The Palatine Hill from Scelsi’s terrace. Scelsi’s beloved palm tree is at top right.
Rome was the perfect environment for Scelsi. Notwithstanding Fascism’s architectural stabs, present-day Rome is a city of layers. Modern structures rub shoulders with Baroque splendor and crouch upon Imperial ruins. Scelsi’s daily view was a jumble of contradictions: unhurried excavation sites ringed by parked cars, satellite dishes blocking the view of Baroque domes. In Scelsi’s living room, electronic instruments share space with Eastern percussion. No surprise that his music balances juxtapositions and mysteries.
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The Fondazione Isabella Scelsi (http://www.scelsi.it/) is located at Via di San Teodoro 8, 00186, Rome, Italy. Visitors to the Foundation and the Museo Casa Scelsi are requested to make advance appointments.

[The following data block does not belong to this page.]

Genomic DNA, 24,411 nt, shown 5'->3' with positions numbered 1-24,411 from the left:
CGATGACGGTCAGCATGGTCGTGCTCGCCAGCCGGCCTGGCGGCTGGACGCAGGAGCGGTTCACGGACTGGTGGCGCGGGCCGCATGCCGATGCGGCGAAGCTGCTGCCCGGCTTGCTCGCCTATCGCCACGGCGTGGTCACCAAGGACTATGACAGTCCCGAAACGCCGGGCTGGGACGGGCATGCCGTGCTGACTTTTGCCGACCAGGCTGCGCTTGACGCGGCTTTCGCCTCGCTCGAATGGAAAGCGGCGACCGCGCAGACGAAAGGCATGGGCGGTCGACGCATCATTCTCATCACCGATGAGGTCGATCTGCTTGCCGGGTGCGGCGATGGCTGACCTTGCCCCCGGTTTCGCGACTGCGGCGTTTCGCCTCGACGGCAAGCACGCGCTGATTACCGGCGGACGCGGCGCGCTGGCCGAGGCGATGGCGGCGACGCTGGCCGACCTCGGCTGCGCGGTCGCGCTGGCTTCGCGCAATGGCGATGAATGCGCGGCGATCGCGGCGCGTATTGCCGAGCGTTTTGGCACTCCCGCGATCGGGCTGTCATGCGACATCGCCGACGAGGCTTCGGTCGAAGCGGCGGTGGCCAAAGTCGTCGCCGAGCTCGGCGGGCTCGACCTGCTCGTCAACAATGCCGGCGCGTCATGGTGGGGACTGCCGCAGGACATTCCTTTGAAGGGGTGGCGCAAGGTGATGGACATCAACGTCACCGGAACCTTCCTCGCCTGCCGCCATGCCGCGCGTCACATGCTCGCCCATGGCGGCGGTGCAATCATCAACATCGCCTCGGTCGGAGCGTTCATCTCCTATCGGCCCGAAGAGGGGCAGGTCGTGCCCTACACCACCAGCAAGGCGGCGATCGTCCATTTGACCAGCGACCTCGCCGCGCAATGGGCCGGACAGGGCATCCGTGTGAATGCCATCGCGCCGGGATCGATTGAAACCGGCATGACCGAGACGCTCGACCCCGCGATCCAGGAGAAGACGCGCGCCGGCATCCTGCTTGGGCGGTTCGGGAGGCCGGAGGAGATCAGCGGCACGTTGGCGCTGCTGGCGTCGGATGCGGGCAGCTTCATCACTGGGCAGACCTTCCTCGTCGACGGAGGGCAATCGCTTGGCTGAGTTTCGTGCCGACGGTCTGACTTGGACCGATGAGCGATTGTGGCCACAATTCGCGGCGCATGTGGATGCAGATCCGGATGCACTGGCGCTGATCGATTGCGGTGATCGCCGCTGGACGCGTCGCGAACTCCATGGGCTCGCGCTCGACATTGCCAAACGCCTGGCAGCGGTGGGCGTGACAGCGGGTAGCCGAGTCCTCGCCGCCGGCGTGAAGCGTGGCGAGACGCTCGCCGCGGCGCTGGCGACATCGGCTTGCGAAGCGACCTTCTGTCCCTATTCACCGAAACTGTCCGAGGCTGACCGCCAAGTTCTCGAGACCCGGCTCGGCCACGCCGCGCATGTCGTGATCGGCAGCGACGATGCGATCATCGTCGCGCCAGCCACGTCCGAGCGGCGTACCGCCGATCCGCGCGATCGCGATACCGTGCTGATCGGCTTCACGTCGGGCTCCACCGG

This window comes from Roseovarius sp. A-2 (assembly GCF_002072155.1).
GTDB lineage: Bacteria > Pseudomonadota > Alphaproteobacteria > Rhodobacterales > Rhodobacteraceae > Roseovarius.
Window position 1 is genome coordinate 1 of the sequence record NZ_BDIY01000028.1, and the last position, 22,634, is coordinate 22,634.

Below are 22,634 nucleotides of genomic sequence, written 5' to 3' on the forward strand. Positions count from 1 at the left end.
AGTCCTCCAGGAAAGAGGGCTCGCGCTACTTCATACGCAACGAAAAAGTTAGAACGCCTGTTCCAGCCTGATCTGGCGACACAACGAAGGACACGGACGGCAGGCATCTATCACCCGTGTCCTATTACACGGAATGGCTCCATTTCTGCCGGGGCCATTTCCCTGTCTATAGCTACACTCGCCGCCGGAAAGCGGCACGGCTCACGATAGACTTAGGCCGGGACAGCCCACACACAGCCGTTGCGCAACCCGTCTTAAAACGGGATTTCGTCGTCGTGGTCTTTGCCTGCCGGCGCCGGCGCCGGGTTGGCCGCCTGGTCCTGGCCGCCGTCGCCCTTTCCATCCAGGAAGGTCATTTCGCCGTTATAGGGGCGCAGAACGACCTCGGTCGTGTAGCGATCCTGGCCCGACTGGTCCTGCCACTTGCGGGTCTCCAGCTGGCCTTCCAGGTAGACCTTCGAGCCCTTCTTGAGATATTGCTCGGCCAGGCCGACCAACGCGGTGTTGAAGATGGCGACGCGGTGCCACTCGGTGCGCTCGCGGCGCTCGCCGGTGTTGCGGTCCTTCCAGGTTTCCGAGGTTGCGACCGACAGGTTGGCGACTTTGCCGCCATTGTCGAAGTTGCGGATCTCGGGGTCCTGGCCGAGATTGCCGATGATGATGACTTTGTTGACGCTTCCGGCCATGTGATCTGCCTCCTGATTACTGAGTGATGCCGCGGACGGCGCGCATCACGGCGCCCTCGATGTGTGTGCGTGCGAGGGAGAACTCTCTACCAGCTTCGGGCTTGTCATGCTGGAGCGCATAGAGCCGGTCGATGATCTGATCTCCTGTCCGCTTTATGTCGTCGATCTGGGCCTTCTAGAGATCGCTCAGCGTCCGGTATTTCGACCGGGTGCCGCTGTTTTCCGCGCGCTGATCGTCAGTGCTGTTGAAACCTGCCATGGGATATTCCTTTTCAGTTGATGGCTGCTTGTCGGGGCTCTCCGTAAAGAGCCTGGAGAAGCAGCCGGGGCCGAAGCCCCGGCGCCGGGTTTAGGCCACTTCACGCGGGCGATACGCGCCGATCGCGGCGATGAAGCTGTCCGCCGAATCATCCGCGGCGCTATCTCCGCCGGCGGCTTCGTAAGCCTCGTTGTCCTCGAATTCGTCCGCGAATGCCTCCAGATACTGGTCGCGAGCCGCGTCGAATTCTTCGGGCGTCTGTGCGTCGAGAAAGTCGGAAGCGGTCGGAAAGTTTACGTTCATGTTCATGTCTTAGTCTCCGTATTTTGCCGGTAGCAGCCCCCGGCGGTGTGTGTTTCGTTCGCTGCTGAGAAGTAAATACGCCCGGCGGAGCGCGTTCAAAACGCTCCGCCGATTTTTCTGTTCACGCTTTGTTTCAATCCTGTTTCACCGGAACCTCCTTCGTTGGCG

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For reviews of Scelsi recordings and related comments, see my Italian Vacation One, Three and Six. Older articles discuss separate solo-piano and orchestral releases. Recent issues requiring mention include Kairos 0012162KAI with the strings of Klangforum Wien under Hans Zender in Elohim, the Duo for Violin and Violoncello, Anagamin, Maknongan, Natura renovatur and String Quartet No. 4. The sixth installment of mode’s ongoing Scelsi series, mode 176, includes the Quattro Pezzi (su una nota sola) for orchestra. ARTS 47721-8 offers the world-premiere recording of Scelsi’s early piano Preludi, a spread of sketches from the 1930s and ’40s that reveals the composer finding his voice.